The demise of judicial conventions would not automatically lead to the selection of better judges. It would be, however, a healthy first step toward a merit-based judiciary. Primaries, especially borough-wide contests in Brooklyn and New York counties, are very expensive, the costs running into hundreds of thousands of dollars, and possibly more if there is a deep-pocketed aspirant.

If the candidates try to finance their campaigns by soliciting funds from litigants who may appear before them, they will create relationships that may interfere with their objectivity and impartiality. Rule 28-C: "Don't accept cigarettes in prison." You may incur obligations that you are unwilling to meet.

We should be aware that it requires honest, intelligent and fair-minded people to select good judges. The governor may appoint his out-of-town cronies to the Appellate Division, as has occurred in the First Department (Manhattan and the Bronx). The electorate may select the candidate who has spent the most money trying to reach them. The county bosses may select candidates based on a negotiated sale, since a public auction would appear unseemly, as well as be illegal.

It is possible, maybe even likely, that the payoffs would be less costly than the printing, polling, media buys and walking-around-money which comprise a great deal of the cost of political campaigns today. If judges must buy their robes (synecdoche), should they not be sold to the most worthy customers, not to the richest or the best connected?

The situation was summed up by Alexander Pope in 1734 in his "Essay on Man," where he wrote:

For forms of government let fools contest;
Whate'er is best administered is best:
For modes of faith let graceless zealots fight;
His can't be wrong whose life is in the right.

Judge Gleeson's decision has opened the door to reform of a self-serving practice in which mediocre insiders are elevated to the judiciary while far better qualified outsiders are excluded. We should do what we can to see that this unusual opportunity is not lost. There are many honest and able lawyers who would make fine judges. The bench should not be chosen from among ward-heelers, time-servers, sycophants, and rich lawyers seeking a hobby while in retirement from the hurly-burly of private practice. Let us be clear: there ARE decent, honest, and intelligent judges serving today. They deserve particular credit for beating the system and making their way to the bench.

The case of Brooklyn Judge Victor Barron, sentenced to prison for taking bribes, is cited both as an example of a corrupt judiciary, and as an indication of an honest one, since he is the only judge, out of many, who committed this particular crime. We should know, however, that the only way this case was made is that the victim of the shakedown complained to the district attorney, and wore a wire to trap the judge. The great majority of bribery cases are consensual, with the briber relatively satisfied with the result, and, if he had made a payoff, unwilling to complain lest he be disbarred himself. There is a thin line between bribery and extortion, and some cases have elements of both.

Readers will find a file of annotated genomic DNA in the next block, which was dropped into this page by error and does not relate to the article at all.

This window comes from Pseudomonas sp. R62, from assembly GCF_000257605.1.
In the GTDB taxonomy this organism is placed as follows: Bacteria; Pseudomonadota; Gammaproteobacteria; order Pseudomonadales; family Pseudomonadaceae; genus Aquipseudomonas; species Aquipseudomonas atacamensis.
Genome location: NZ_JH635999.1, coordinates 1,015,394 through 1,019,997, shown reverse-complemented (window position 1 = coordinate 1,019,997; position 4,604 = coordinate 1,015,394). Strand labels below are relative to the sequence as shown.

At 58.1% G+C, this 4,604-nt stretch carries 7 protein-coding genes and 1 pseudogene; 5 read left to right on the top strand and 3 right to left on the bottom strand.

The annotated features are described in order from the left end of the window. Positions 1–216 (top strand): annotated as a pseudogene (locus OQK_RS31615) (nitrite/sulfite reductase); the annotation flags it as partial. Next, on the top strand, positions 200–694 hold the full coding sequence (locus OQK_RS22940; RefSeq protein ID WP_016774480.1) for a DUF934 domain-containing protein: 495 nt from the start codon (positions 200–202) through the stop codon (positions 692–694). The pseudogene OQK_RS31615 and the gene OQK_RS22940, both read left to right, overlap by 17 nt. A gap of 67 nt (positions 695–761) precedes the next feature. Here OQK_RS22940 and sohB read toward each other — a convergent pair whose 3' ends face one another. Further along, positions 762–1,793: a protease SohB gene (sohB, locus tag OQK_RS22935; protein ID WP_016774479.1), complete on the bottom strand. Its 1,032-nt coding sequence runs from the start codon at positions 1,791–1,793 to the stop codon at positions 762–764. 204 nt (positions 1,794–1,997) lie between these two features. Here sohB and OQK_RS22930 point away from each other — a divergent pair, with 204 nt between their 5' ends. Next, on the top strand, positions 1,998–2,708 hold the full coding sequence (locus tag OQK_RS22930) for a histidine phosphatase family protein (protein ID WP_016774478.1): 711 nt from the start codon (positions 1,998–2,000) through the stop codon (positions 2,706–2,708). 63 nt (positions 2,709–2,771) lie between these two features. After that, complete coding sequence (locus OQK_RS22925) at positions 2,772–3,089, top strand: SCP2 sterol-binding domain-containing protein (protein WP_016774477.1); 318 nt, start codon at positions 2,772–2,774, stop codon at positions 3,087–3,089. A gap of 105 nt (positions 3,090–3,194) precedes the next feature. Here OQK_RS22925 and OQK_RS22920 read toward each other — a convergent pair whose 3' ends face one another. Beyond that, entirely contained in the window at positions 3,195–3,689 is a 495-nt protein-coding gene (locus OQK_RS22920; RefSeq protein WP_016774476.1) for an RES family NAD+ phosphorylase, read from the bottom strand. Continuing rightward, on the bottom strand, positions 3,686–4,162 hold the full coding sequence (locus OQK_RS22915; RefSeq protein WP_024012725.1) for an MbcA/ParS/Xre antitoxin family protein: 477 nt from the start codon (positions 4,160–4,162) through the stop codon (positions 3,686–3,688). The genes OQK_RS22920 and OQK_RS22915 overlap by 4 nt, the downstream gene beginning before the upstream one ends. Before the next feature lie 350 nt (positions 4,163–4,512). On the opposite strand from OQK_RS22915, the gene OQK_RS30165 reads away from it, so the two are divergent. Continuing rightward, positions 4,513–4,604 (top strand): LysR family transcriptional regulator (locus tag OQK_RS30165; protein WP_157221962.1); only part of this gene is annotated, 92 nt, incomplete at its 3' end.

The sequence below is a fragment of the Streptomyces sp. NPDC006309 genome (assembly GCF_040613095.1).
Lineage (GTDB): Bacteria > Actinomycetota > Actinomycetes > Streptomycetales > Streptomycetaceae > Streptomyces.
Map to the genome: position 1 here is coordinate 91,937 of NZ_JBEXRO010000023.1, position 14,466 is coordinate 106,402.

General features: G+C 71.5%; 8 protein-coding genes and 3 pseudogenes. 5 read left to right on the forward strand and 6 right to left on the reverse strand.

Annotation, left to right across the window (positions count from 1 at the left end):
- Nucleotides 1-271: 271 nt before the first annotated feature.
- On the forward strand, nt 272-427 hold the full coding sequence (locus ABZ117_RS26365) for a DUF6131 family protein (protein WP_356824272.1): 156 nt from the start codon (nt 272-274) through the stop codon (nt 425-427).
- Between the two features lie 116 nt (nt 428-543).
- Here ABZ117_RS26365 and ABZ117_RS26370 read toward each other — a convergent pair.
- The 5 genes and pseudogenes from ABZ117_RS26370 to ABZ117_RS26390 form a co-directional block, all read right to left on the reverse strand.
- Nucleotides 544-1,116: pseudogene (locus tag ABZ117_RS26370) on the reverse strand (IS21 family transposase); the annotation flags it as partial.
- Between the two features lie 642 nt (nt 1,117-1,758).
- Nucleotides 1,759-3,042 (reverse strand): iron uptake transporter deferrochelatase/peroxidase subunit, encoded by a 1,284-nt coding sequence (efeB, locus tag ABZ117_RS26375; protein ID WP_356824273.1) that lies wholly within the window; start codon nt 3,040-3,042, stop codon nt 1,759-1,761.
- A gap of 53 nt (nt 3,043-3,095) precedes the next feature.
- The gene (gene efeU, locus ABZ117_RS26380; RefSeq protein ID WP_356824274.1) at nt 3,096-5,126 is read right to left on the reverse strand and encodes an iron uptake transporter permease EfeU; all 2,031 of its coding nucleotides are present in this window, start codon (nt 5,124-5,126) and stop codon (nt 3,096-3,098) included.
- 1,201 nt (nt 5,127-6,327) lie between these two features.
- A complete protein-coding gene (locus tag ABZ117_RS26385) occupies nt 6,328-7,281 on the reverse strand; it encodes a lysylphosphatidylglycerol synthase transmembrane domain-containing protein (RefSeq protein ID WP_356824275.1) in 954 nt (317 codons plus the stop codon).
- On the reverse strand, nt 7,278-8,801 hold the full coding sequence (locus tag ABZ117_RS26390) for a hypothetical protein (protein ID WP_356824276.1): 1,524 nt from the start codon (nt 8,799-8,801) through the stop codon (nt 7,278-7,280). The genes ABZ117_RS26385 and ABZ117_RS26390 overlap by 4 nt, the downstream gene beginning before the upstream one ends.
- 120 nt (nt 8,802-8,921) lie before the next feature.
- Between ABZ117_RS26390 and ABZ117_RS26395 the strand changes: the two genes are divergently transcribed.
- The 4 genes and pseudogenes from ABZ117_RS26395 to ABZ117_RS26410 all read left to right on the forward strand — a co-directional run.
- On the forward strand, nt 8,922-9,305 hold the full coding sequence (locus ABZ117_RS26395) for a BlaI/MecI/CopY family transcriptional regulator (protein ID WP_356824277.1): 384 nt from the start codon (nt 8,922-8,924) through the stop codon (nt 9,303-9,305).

In our view, there are a good number of judges who either take money or gifts, side with their friends out of loyalty, don't understand the cases before them, or are too lazy to read the briefs. These vices appear to a greater or lesser extent in different individuals, and judges' performance can change over the years, as senility sets in, or as personal problems cause distress. That is human nature.

Our object is to find a system in which the wisest and fairest men and women will sit on the bench. This will elevate not only the reputation of the courts, but the quality of justice dispensed. The parasites in robes would have to content themselves with patronage from the surrogates, until the tide of reform reaches that barnacle-encrusted office.

Reform is always an uphill struggle. The system is the way it is because the people who live off it want it that way. But an opening has been created. We need a Prague Spring to take advantage of it. The cause will have to be championed by the MSM (mainstream media). The case for reform was first brought to public attention several years ago by the Daily News, and the Post joined in with enthusiasm. It is time to reactivate the Fourth Estate to clean out the Augean stables, and to try to find better horses.

Judicial reform is possible, even in Brooklyn. By the way, two other counties, Queens and the Bronx, are somewhat better, if only because they conduct the shabby business more decorously and discreetly. Staten Island is constantly being dragged down by Brooklyn, because they have been placed in the same judicial district. Manhattan is different; there the test is not so much money as ideology, ethnicity, gender and sexual orientation. Guess, in each category, which side is favored by the cadre composed of the activists in the New York County Democracy.

Henry J. Stern is president of NY Civic. In the last four years, he has written almost 300 articles on public issues, which are available on the group's website, www.nycivic.org. Stern was New York City Parks Commissioner for fifteen years under Mayors Koch and Giuliani. He was elected to the City Council twice on the Liberal Party line. He is a graduate of the Bronx High School of Science, the City College of New York, and Harvard Law School.

 

 


Isaac Gorodetski
Project Manager,
Center for Legal Policy at the
Manhattan Institute
igorodetski@manhattan-institute.org

Katherine Lazarski
Press Officer,
Manhattan Institute
klazarski@manhattan-institute.org

Published by the Manhattan Institute

The Manhattan Insitute's Center for Legal Policy.